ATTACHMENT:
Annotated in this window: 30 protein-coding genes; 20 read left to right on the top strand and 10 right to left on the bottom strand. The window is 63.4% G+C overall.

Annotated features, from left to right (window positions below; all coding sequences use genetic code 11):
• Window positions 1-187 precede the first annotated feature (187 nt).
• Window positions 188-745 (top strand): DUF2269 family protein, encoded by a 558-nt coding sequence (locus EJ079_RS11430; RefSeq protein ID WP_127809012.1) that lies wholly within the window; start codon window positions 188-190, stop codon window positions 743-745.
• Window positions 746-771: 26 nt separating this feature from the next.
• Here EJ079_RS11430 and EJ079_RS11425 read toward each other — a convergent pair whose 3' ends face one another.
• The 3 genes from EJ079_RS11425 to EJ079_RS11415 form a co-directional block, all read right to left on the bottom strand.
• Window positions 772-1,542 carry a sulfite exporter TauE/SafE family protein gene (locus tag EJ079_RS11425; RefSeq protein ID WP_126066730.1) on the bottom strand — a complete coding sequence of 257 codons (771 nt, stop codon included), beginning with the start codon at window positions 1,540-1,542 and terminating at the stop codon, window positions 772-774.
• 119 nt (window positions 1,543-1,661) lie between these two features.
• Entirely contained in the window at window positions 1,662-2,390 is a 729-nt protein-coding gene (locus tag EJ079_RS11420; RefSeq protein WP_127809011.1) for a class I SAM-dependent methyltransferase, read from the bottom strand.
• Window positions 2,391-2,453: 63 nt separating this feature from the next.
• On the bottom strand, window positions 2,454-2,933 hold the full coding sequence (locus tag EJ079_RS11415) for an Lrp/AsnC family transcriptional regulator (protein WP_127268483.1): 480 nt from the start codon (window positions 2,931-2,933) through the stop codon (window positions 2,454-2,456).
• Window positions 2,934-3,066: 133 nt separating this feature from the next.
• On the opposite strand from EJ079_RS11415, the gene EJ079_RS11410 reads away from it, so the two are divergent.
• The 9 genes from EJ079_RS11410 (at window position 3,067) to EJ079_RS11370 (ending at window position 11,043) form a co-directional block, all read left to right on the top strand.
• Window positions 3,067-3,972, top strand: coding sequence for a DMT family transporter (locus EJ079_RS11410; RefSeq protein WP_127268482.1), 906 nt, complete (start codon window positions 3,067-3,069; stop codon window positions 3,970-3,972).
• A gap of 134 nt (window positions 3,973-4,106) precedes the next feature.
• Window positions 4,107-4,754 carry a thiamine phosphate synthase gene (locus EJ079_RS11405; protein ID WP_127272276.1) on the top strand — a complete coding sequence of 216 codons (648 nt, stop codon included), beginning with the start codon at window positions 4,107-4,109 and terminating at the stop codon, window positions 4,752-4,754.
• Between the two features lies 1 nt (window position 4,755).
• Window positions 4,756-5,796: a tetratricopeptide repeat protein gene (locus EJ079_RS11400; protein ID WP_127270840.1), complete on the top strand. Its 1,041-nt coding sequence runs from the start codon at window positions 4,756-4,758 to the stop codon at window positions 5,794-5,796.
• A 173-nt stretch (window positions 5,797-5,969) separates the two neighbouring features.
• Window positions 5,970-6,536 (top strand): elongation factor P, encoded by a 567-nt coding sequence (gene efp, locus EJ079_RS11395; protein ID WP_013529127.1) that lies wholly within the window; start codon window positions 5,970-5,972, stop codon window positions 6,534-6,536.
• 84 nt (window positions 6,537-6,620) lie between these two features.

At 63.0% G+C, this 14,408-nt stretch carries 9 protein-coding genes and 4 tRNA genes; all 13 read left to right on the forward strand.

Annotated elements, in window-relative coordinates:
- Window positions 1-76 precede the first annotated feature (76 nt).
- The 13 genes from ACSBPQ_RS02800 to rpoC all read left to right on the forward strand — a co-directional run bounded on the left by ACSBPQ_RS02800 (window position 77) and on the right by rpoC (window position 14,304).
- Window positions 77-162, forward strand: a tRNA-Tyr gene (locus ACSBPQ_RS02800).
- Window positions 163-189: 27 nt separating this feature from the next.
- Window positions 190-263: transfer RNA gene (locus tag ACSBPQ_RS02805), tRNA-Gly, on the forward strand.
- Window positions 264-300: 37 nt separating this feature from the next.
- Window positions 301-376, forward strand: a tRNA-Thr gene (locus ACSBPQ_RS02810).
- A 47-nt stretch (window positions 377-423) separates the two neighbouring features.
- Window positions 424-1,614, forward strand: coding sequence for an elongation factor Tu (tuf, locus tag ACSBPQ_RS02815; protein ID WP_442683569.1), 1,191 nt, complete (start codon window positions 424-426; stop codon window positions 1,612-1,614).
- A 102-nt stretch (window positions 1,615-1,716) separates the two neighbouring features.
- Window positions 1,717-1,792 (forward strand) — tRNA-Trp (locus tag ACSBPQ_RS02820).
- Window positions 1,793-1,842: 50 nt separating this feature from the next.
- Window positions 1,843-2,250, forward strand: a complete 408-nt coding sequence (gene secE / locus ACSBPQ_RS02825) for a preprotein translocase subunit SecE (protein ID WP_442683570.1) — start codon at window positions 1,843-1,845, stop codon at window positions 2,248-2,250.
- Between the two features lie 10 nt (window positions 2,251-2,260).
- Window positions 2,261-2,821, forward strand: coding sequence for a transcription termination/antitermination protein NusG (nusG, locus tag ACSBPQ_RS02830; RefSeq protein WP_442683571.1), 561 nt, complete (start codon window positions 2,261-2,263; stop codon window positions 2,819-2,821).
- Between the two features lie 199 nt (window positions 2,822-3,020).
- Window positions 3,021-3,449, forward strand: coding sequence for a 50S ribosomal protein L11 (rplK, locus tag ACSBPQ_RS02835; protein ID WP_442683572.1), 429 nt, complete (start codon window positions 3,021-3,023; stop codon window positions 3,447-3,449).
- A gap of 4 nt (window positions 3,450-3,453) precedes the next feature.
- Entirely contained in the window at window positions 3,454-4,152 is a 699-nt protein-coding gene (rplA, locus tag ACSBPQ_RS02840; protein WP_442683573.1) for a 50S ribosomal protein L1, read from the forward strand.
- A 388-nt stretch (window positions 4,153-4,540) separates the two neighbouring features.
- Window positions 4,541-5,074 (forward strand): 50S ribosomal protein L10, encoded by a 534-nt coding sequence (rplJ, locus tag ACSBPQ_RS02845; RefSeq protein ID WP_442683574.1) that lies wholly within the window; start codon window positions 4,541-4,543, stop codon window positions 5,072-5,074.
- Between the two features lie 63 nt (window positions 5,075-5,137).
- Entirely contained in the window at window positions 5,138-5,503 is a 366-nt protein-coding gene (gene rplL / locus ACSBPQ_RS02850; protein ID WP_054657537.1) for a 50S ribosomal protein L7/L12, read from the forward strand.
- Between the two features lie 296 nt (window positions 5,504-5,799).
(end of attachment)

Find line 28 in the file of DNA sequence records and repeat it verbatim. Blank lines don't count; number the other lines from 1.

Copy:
- Window positions 77-162, forward strand: a tRNA-Tyr gene (locus ACSBPQ_RS02800).